The article is obsolescent and badly informed. Long gone are the days when military purchases through the copper fund were "autonomous", and the "military establishment" has long been "confronted" and has to negotiate for months with Hacienda to buy an extra box of ammunition if it is not already in the budget.
It is amazing that an institution of the prestige of COHA can come up with such utter rubbish, unless it is inspired by one of Chile's neighbours, or more likely, the ineptitude of its "research fellow".
As readers of my own reports would know, and those who are not that lucky could easily have found out if they read anything else than 15-year old papers by academics who do not know one end of a barrel from another, the military have not just lost political power (including the 4 designated senators inherited from the Pinochet constitution), and had their right to call the National Security Council and immunity of the commanders in chief from dismissal revoked, but their personal incomes are now one third of their civilian life equivalents (they were on par in 1990), their ordinary budgetary resources have not increased in real terms for years (contrary to expenditure in general which has been going up at up to double inflation), and several hundred of them have been prosecuted for human rights violations. The "bonanza" from the Copper Fund may be real on paper, but in practice the decision to spend it has been formally taken away from them by the Comtroller-General's office and de facto handed to Hacienda, which is sitting on decisions to the point of catching hemorrhoids. All this under the wrongly described "Socialist".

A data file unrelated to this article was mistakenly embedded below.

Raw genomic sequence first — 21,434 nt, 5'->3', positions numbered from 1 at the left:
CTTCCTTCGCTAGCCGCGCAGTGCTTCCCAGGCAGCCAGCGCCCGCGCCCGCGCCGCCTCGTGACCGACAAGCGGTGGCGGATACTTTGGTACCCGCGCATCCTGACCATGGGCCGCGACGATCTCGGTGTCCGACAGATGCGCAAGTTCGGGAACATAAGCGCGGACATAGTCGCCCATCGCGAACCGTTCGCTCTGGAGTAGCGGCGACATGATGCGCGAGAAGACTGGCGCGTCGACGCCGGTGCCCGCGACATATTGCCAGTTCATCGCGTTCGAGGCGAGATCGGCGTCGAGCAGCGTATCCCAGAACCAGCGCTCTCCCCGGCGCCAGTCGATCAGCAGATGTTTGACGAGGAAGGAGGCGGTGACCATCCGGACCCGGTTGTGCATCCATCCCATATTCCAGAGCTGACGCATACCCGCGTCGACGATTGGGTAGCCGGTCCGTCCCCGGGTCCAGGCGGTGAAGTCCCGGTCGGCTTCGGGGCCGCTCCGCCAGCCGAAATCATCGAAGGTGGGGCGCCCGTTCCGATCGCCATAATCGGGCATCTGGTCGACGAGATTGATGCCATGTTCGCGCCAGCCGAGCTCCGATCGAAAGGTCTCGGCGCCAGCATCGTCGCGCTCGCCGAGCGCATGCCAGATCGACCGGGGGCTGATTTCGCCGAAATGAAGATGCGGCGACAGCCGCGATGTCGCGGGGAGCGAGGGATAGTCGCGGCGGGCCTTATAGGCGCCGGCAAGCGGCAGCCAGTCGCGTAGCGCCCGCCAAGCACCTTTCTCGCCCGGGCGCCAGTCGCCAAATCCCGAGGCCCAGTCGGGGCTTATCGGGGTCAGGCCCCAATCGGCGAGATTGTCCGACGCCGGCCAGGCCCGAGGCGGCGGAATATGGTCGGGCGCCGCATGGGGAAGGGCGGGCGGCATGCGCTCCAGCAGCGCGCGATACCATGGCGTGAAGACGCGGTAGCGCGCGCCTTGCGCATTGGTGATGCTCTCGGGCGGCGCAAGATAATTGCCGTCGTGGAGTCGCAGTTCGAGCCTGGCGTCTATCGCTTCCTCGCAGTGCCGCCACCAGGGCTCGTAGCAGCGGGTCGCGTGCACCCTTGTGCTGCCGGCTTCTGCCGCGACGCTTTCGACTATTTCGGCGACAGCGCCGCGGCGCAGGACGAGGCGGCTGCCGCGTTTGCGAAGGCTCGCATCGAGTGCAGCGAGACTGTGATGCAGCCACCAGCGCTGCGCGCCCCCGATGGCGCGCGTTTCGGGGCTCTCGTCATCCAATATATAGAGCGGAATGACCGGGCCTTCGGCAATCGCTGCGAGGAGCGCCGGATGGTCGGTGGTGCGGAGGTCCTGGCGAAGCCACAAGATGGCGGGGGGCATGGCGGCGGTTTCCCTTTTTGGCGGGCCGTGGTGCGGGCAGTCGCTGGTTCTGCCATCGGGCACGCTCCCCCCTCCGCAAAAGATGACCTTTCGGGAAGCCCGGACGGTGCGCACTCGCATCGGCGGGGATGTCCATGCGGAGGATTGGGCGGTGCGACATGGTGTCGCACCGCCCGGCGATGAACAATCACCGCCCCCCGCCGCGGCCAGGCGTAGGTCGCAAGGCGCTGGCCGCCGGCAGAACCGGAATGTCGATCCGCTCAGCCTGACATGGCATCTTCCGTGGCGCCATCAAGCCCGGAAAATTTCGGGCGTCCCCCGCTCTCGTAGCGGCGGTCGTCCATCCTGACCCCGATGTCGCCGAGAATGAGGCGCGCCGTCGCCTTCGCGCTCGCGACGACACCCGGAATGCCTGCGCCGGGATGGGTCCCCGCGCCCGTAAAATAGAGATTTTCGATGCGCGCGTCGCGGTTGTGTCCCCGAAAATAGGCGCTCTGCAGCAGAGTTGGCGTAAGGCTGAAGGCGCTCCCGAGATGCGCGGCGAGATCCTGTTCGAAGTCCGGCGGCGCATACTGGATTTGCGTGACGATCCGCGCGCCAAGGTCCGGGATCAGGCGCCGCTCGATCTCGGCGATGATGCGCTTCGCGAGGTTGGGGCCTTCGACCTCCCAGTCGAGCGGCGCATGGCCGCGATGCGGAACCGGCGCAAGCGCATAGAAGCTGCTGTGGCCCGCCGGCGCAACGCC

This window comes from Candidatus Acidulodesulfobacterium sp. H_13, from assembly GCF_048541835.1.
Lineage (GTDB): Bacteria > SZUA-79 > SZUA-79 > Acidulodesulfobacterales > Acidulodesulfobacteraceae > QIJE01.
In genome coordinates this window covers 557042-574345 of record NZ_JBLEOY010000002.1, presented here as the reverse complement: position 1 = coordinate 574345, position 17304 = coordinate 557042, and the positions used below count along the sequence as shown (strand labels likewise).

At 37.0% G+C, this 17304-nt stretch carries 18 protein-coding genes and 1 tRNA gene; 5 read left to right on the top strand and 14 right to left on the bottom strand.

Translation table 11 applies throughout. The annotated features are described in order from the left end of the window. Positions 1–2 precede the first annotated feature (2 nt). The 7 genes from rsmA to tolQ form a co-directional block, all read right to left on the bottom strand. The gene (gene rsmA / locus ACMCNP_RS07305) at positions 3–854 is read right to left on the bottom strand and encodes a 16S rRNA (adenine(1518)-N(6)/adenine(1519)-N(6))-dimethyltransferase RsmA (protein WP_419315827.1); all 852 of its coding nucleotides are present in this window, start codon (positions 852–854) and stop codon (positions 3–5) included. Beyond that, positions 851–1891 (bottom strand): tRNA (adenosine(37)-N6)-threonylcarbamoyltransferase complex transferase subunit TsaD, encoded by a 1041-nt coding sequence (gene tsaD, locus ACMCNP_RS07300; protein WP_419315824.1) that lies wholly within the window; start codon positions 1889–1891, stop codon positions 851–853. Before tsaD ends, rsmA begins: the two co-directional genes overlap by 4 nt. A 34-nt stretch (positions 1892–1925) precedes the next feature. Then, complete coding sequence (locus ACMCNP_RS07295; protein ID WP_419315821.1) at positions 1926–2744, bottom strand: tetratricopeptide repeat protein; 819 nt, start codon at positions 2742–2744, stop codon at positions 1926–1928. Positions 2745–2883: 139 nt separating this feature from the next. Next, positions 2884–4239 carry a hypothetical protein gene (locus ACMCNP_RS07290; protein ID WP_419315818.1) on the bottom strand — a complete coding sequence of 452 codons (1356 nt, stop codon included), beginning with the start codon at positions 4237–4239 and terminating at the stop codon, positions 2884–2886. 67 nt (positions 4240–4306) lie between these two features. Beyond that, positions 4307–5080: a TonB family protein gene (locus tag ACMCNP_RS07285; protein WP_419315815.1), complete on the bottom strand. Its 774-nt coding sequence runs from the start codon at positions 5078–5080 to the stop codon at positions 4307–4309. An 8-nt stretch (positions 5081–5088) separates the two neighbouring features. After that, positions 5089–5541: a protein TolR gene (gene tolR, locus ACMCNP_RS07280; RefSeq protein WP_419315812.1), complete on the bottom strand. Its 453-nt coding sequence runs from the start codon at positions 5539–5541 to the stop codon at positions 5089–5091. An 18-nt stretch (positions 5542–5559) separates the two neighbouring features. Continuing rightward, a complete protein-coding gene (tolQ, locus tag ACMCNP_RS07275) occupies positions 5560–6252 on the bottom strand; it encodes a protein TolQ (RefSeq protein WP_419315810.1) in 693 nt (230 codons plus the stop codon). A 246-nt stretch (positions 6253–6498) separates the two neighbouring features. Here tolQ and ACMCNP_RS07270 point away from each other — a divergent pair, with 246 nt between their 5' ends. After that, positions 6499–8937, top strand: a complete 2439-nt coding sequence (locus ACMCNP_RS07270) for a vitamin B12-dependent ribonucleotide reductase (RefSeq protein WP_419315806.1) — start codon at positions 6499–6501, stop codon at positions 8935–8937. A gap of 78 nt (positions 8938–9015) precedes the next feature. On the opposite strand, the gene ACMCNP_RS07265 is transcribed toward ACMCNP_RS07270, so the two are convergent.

The only correct thing in the analysis is the existence of shortfalls in other areas and the risk of social unrest, but this has nothing to do with the Chilean military. There is no "guns or butter" debate or dilemam in Chile. There is money to spare for both.
Country Risk Strategist
Chile Member, SIPRI Defence Expenditure Network